9. The principal question that falls for decision in this appeal is whether the High Court had jurisdiction, in the circumstances of this case, to require the two respondents to pay the sum of Rs. 11,39,400 to the official liquidator under the provisions of Section 185, Indian Companies Act. The determination of this question depends on the construction of the agreement above cited and the relationship created by that agreement between the company and these two respondents taken with the resolution of the directors till the stage that the scheme was sanctioned by the court and the proposal to reduce the capital was accepted after the formalities provided for in the Indian Companies Act had been gone through.
10. Section 185, Indian Companies Act provides:
'The Court may at any time after making a winding up order, require any contributory for the time being settled on the list of contributories and any trustee, receiver, banker, agent or officer of the company to pay, deliver, surrender or transfer forthwith, or within such time as the court directs, to the official liquidator any money, property or documents in his hands to which the company is 'prima facie' entitled'.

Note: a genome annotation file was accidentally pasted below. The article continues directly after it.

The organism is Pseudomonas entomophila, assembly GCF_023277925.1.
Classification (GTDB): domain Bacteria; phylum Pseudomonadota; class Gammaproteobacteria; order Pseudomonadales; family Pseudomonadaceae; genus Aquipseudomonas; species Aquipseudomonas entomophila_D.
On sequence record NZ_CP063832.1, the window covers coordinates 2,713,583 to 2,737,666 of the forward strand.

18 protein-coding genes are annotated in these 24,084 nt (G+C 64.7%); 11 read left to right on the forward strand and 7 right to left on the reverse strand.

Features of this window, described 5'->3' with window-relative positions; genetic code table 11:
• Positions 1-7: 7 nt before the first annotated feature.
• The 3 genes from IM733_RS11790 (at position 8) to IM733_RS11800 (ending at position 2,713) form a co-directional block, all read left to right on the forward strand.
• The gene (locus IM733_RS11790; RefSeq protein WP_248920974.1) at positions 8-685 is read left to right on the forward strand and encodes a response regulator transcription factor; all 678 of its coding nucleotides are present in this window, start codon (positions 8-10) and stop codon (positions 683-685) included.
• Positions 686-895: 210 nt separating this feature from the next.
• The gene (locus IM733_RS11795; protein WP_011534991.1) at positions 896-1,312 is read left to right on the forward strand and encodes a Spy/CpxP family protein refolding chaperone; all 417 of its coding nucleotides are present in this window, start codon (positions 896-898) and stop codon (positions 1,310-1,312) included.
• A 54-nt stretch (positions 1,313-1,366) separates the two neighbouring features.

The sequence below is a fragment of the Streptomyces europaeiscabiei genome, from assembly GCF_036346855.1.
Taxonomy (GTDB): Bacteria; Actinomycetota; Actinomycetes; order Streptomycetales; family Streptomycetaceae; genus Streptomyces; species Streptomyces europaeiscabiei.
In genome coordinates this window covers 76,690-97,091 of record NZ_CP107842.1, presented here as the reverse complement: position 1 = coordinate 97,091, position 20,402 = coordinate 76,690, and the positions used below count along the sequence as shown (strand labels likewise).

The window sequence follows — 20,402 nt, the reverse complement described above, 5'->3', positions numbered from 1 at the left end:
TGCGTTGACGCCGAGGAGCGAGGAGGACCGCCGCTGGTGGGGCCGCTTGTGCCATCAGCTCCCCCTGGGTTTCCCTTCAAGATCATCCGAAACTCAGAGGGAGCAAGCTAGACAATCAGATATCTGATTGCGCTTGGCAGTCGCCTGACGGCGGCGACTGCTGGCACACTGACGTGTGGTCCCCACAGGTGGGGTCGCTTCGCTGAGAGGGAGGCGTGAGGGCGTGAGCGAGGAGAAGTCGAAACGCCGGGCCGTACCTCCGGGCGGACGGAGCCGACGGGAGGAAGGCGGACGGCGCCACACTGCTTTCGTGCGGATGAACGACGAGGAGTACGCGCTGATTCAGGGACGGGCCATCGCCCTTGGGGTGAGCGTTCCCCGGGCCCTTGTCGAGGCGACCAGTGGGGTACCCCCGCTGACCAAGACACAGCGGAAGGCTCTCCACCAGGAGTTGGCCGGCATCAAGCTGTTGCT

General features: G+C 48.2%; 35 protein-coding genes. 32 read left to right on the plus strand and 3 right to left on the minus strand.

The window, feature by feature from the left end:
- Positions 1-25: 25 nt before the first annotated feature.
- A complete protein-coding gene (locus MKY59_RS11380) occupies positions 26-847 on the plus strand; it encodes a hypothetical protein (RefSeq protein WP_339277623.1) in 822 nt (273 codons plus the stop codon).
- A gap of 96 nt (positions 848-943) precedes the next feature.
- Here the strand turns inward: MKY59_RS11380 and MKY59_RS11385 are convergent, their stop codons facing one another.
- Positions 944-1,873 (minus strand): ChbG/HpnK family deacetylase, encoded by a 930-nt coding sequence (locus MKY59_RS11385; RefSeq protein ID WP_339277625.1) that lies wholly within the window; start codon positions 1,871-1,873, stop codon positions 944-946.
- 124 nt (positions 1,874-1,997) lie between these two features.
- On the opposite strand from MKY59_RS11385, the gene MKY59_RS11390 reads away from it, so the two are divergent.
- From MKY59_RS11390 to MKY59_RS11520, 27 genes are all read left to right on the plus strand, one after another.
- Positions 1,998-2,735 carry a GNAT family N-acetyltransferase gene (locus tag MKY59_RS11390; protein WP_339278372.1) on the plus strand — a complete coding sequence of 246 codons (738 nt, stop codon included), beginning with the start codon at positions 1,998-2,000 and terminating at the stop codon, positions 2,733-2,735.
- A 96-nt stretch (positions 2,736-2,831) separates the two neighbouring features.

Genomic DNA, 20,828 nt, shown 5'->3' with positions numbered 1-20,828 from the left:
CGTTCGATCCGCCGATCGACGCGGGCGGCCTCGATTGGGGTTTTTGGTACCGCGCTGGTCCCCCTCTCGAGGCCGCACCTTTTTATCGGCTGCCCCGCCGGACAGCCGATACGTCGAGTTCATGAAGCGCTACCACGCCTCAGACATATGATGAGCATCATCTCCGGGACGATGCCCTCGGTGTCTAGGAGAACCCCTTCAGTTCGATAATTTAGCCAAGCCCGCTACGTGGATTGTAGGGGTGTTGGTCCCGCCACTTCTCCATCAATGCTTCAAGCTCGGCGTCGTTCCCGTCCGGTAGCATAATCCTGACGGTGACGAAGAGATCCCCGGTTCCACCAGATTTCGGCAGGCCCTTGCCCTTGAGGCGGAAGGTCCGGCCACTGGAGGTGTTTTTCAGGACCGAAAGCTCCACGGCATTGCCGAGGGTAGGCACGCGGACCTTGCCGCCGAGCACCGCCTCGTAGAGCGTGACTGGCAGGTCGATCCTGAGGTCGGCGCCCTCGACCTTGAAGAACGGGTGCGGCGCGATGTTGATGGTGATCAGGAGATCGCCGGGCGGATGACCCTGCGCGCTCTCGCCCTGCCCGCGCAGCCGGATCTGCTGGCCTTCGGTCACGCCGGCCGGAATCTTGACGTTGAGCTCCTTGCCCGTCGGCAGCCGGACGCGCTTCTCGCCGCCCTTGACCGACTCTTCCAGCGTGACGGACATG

11. This is a summary remedy provided by the Indian Companies Act for speedy winding up of the affairs of the company. The requirements of the section are that the person in possession and the person against whom an order can be made under this section should be a contributory, trustee, receiver, banker, agent or officer of the company and he should have in his possession or custody any money or property or documents to which the company is 'prima facie' entitled. The company Judge took the view that the two respondents were in the status of trustees and were in possession of the sum of money to which 'prima facie' the company was entitled. He held that they held the money for benefit of the author of the trust, i.e., the Gaya Sugar Mills Ltd.